• Create fuel efficiency in the operation of your vehicle

This certainly in the eyes of many can be seen as a unique product and can possibly disrupt the status quo. The true secret is in the natural ingredient. The company is currently looking for distributors to market the product worldwide. It’s a product with a strong potential market growth.

  • Do you love maintaining your car and having it perform at its best? Or
  • Do you just like saving money by reducing maintenance cost of your vehicle? or
  • Generate income by helping others maintain their cars and helping the environment

Please visit their listing on www.planet63.com .

(please this link http://planet63.com/directories/ic-motoring-technologies-inc/)

Things To Consider When Entering A New Market

Here is an article that I found useful for anyone who is interested in importing products from the Philippines or exporters who want to market their products to the Philippines. The article is based on the perspective of U.S. manufacturers wanting to market their products outside of the United States.  I hope you enjoy it and find it useful.

What Are Some Challenges That Firms Face for International Marketing?

by Brian Hill

 

Identifying a True Market Need

A key to success in business is offering products and services for which customers have a compelling need. The customer has a problem that needs to be solved, and the product or service provides the solution in such an effective way that its benefits are not difficult to communicate. Identifying the true needs of large numbers of people in a foreign country is not easy. Not having lived in their culture experiencing their day-to-day lives, American marketing executives can err by assuming that what people in other countries want or need exactly matches the wants and needs of American consumers.

Dilution of Brand-Name Power

Due to the Internet, movies and other forms of entertainment, American culture and the corporate symbols of that culture–brand names–are well known across the globe. This does not mean the American companies’ products will be popular when introduced in other countries. Being aware of a brand name isn’t the same as preferring it. It can be a long and expensive process to gain the trust of consumers who have used their own local companies’ products for years or even generations. The American companies can be perceived as attempting to take over the position long held by local companies, causing resentment.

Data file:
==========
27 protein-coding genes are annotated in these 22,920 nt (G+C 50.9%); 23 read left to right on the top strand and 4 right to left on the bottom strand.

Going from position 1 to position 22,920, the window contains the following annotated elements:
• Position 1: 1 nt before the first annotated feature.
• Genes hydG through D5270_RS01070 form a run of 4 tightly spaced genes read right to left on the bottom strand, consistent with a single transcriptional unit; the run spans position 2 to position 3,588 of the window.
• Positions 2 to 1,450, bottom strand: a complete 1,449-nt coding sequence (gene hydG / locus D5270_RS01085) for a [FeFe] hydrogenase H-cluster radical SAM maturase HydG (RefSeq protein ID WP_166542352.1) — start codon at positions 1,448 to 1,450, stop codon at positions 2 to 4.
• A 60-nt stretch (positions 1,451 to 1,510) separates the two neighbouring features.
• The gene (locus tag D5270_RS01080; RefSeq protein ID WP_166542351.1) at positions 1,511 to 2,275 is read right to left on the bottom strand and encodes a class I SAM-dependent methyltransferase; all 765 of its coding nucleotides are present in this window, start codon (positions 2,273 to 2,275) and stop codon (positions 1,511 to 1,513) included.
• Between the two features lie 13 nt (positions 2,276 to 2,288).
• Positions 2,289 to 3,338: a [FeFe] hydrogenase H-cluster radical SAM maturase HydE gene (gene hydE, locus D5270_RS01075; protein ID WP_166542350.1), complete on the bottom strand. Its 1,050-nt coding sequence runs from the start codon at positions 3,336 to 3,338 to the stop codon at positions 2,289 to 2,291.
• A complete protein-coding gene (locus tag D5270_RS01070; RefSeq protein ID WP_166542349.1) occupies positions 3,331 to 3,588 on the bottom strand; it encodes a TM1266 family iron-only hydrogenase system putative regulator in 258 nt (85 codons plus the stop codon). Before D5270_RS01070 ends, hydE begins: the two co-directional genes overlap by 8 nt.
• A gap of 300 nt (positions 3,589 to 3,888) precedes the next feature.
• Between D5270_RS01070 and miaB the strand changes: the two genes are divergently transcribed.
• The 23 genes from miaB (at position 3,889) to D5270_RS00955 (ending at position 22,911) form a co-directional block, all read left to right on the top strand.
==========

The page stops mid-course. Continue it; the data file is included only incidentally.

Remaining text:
Cultural Nuance

Consumers are influenced to purchase products by marketing messages delivered through the media, including print media such as magazines. Humor is often used in commercial messages to get the consumer to pay attention. But what is considered extremely funny in one culture can be perceived as confusing or insulting in another. To produce effective advertising requires more than accurate translation of the message from one language to another. It requires a deep understanding of the culture, customs, morals and even religious views that predominate in that country. What motivates consumers to buy products varies from country to country.

Communication Style

Business executives from different countries can encounter several barriers to effective communication besides obvious language differences. The traditional pace of business negotiations can be different. Americans sometimes want to hurry negotiations along, whereas in some other countries emphasis is placed on building relationships before a business deal is seriously considered. Executives from other countries may place a higher value on things such as facial expression instead of just the words that are being said.

Distance and Time

Even with technologies such as video conferencing, executives in other countries may prefer to establish relationships on a personal level. For a smaller American company, this can mean a significant investment in travel costs and having key executives out of the office for extended periods. Time zone differences can make it difficult to coordinate projects where collaboration is required. Executives on the West Coast of the U.S. are just getting to work in the morning when their European counterparts are winding down for the day.

Finding Reliable Partners

American firms often establish relationships with distributors located in the countries whose markets they are seeking to enter. They hire sales reps based in those countries. They may engage local marketing and public relations firms to assist them. Because the American firm might have no prior experience in that country, finding people who are trustworthy and competent can be a challenge.